US CBP Officers at the Laredo Port of Entry Seize Hard Narcotics Worth Over $1.4 Million

U.S. Customs and Border Protection (CBP), Office of Field Operations (OFO) officers seized hard narcotics in three separate, unrelated incidents that totaled over $1.4 million in street value.

“In an effort to secure our Nation’s borders, as these narcotics seizures clearly illustrate, CBP has implemented enforcement strategies that have furthered the disruption of dangerous drugs entering the country,” said Acting Port Director Eugene Crawford, Laredo Port of Entry.

The first enforcement action occurred on Wednesday, June 2nd, at the Colombia Solidarity Bridge after CBP officers encountered a tractor manifesting a shipment of tables arriving from Mexico. The 2009 Nissan truck and shipment were referred for a canine and non-intrusive imaging system inspection, resulting in the discovery of 258 packages containing 285.71 pounds of alleged marijuana within the shipment. The narcotics had an estimated street value of $57,143.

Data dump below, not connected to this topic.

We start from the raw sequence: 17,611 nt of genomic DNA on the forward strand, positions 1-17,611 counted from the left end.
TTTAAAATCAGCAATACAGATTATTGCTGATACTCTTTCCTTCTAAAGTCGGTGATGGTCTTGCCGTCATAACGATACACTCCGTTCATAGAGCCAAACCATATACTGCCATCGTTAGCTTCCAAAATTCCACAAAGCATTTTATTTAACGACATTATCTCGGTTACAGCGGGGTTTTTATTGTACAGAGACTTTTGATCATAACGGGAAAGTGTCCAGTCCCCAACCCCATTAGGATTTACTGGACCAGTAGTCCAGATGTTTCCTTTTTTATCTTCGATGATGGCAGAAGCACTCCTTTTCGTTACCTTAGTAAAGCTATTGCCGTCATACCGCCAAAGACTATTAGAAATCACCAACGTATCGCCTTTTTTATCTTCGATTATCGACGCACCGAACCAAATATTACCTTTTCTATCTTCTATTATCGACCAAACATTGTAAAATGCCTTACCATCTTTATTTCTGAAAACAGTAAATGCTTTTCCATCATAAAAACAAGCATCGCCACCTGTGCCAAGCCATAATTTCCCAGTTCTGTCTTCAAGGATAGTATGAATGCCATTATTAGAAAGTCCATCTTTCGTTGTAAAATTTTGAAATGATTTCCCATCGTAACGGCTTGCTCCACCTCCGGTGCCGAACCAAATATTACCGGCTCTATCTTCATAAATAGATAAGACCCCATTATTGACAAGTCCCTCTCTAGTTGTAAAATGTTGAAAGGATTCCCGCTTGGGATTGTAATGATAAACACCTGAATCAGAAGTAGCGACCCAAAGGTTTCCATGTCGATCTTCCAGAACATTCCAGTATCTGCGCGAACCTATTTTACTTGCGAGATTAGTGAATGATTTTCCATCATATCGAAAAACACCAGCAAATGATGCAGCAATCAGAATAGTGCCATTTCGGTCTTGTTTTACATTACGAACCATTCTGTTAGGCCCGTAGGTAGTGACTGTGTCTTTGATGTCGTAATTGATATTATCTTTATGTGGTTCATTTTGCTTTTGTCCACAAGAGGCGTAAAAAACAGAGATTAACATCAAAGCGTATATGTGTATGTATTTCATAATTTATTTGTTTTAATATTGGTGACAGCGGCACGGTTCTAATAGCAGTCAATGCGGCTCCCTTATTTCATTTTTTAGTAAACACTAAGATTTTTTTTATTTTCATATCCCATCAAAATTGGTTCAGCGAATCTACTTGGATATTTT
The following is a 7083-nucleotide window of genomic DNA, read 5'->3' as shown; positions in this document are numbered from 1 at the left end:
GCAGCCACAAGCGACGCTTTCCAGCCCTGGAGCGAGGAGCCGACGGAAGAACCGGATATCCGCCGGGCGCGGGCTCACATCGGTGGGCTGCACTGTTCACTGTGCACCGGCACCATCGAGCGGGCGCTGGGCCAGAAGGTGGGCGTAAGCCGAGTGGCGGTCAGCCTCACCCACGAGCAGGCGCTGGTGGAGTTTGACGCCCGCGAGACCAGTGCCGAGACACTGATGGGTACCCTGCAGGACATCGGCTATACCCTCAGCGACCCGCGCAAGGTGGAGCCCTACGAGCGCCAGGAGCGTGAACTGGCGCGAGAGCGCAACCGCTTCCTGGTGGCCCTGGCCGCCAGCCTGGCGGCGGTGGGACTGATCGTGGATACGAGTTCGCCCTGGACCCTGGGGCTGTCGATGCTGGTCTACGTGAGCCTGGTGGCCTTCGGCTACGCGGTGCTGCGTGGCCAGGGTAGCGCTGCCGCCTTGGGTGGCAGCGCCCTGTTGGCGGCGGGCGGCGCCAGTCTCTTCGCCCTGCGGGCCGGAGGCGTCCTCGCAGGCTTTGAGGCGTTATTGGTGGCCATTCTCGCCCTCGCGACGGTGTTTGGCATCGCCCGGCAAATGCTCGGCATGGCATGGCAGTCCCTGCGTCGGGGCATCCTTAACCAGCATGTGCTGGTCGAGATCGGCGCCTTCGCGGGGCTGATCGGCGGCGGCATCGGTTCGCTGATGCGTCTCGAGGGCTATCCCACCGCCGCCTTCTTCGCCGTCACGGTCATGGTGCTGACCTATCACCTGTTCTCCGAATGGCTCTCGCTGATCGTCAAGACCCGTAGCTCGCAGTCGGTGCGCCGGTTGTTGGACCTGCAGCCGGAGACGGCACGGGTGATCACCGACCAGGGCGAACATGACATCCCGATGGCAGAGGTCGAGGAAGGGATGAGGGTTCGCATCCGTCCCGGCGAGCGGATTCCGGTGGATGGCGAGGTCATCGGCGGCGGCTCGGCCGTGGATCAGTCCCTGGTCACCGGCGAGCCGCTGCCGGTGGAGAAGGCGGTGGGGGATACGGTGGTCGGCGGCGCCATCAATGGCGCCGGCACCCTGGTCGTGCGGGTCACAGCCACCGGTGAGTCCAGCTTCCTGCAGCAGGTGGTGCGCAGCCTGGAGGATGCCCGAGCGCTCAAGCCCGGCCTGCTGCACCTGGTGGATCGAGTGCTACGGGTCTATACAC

The second seizure occurred on Thursday, June 3rd, at the World Trade Bridge after CBP officers assigned to the cargo facility encountered a daily express consignment truck hauling a shipment of brake parts arriving from Mexico. The 2020 Freightliner and shipment were referred for a canine and non-intrusive imaging system inspection, resulting in the discovery of two packages containing 4.76 pounds of alleged methamphetamine within the shipment. The narcotics combined had an estimated street value of $95,238.72.

The third seizure occurred on Thursday June 3rd, at the Juarez-Lincoln Bridge, when a CBP officer referred a 2007 Ford F150 for a secondary examination. Following a canine and non-intrusive imaging system examination, CBP officers discovered a total of 66.66 pounds of alleged methamphetamine concealed within personal goods. The narcotics had an estimated street value of $1,333,342.

The three interceptions have a combined street value of $1,485,723.

CBP seized the narcotics and one vehicle involved in the smuggling attempts. The cases were turned over to U.S. Immigration and Customs Enforcement-Homeland Security Investigations (ICE-HSI) special agents for further investigation.